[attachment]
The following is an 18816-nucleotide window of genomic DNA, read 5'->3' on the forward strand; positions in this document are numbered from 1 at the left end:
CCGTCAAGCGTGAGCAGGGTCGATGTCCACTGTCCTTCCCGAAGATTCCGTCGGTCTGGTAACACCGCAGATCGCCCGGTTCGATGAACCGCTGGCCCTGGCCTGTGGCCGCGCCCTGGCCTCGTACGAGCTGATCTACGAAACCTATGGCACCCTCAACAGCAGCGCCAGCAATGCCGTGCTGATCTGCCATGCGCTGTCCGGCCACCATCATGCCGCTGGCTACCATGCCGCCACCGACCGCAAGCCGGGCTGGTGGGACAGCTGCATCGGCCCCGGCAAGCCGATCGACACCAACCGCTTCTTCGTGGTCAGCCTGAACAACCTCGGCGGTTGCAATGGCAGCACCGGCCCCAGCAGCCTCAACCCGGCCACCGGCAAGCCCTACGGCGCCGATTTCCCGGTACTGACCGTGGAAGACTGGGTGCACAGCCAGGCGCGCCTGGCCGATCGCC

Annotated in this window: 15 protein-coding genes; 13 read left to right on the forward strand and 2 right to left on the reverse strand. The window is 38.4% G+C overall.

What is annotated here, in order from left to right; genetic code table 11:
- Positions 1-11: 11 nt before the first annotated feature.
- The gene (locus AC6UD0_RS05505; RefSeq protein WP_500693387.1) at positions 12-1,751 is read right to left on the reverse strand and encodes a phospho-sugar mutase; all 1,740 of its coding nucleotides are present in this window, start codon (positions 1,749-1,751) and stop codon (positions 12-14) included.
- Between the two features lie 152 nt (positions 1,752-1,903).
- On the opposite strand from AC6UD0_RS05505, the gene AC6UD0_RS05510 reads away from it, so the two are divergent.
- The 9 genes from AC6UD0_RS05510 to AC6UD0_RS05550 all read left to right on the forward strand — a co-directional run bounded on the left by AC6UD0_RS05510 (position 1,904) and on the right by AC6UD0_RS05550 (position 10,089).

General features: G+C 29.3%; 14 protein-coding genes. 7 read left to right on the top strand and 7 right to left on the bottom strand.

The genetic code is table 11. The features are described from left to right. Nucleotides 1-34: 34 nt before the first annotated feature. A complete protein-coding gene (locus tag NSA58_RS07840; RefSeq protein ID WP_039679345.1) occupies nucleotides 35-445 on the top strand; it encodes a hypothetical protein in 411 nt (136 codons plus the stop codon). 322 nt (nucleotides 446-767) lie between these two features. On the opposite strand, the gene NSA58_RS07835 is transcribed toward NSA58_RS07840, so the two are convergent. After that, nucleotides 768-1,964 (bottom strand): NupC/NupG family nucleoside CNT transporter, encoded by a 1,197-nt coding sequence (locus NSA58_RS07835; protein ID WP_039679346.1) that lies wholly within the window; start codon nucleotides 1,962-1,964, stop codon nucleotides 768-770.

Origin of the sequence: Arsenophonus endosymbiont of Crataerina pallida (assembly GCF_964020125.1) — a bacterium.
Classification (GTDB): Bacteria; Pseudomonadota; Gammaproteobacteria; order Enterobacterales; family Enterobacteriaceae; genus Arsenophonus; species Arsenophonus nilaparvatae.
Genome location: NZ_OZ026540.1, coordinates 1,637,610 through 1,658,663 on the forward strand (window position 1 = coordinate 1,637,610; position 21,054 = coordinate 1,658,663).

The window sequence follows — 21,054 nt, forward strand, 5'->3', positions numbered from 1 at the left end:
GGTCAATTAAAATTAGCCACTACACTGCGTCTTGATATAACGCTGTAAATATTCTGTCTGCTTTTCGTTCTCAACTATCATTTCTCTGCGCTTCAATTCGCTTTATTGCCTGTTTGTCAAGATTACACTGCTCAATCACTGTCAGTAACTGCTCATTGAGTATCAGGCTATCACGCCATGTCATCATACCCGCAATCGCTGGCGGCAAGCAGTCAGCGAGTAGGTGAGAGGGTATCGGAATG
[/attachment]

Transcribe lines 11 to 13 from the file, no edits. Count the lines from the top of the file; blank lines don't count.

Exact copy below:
The genetic code is table 11. The features are described from left to right. Nucleotides 1-34: 34 nt before the first annotated feature. A complete protein-coding gene (locus tag NSA58_RS07840; RefSeq protein ID WP_039679345.1) occupies nucleotides 35-445 on the top strand; it encodes a hypothetical protein in 411 nt (136 codons plus the stop codon). 322 nt (nucleotides 446-767) lie between these two features. On the opposite strand, the gene NSA58_RS07835 is transcribed toward NSA58_RS07840, so the two are convergent. After that, nucleotides 768-1,964 (bottom strand): NupC/NupG family nucleoside CNT transporter, encoded by a 1,197-nt coding sequence (locus NSA58_RS07835; protein ID WP_039679346.1) that lies wholly within the window; start codon nucleotides 1,962-1,964, stop codon nucleotides 768-770.

Origin of the sequence: Arsenophonus endosymbiont of Crataerina pallida (assembly GCF_964020125.1) — a bacterium.
Classification (GTDB): Bacteria; Pseudomonadota; Gammaproteobacteria; order Enterobacterales; family Enterobacteriaceae; genus Arsenophonus; species Arsenophonus nilaparvatae.